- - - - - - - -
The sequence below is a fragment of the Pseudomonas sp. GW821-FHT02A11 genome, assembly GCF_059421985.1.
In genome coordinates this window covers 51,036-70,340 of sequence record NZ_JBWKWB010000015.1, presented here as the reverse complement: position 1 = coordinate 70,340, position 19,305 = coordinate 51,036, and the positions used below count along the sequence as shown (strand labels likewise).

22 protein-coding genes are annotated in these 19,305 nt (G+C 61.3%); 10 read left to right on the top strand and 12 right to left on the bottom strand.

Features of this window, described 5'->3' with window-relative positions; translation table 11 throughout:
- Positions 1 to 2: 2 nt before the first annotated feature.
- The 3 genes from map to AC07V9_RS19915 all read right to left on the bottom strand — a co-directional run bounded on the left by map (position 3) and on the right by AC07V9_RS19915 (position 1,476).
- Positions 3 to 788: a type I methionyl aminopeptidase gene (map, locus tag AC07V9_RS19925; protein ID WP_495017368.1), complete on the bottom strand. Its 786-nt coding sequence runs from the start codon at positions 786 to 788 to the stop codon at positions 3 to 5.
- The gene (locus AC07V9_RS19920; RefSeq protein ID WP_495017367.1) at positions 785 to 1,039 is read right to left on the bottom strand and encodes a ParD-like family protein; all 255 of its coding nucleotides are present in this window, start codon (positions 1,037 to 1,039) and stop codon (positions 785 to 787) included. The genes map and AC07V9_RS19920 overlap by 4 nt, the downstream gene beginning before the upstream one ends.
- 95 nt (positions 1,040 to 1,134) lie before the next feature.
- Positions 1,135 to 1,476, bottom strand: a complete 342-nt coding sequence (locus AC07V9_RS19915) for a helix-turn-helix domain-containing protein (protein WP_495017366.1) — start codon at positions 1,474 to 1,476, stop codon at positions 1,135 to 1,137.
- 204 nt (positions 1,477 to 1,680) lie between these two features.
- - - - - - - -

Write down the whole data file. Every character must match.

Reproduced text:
The sequence below is a fragment of the Pseudomonas sp. GW821-FHT02A11 genome, assembly GCF_059421985.1.
In genome coordinates this window covers 51,036-70,340 of sequence record NZ_JBWKWB010000015.1, presented here as the reverse complement: position 1 = coordinate 70,340, position 19,305 = coordinate 51,036, and the positions used below count along the sequence as shown (strand labels likewise).

22 protein-coding genes are annotated in these 19,305 nt (G+C 61.3%); 10 read left to right on the top strand and 12 right to left on the bottom strand.

Features of this window, described 5'->3' with window-relative positions; translation table 11 throughout:
- Positions 1 to 2: 2 nt before the first annotated feature.
- The 3 genes from map to AC07V9_RS19915 all read right to left on the bottom strand — a co-directional run bounded on the left by map (position 3) and on the right by AC07V9_RS19915 (position 1,476).
- Positions 3 to 788: a type I methionyl aminopeptidase gene (map, locus tag AC07V9_RS19925; protein ID WP_495017368.1), complete on the bottom strand. Its 786-nt coding sequence runs from the start codon at positions 786 to 788 to the stop codon at positions 3 to 5.
- The gene (locus AC07V9_RS19920; RefSeq protein ID WP_495017367.1) at positions 785 to 1,039 is read right to left on the bottom strand and encodes a ParD-like family protein; all 255 of its coding nucleotides are present in this window, start codon (positions 1,037 to 1,039) and stop codon (positions 785 to 787) included. The genes map and AC07V9_RS19920 overlap by 4 nt, the downstream gene beginning before the upstream one ends.
- 95 nt (positions 1,040 to 1,134) lie before the next feature.
- Positions 1,135 to 1,476, bottom strand: a complete 342-nt coding sequence (locus AC07V9_RS19915) for a helix-turn-helix domain-containing protein (protein WP_495017366.1) — start codon at positions 1,474 to 1,476, stop codon at positions 1,135 to 1,137.
- 204 nt (positions 1,477 to 1,680) lie between these two features.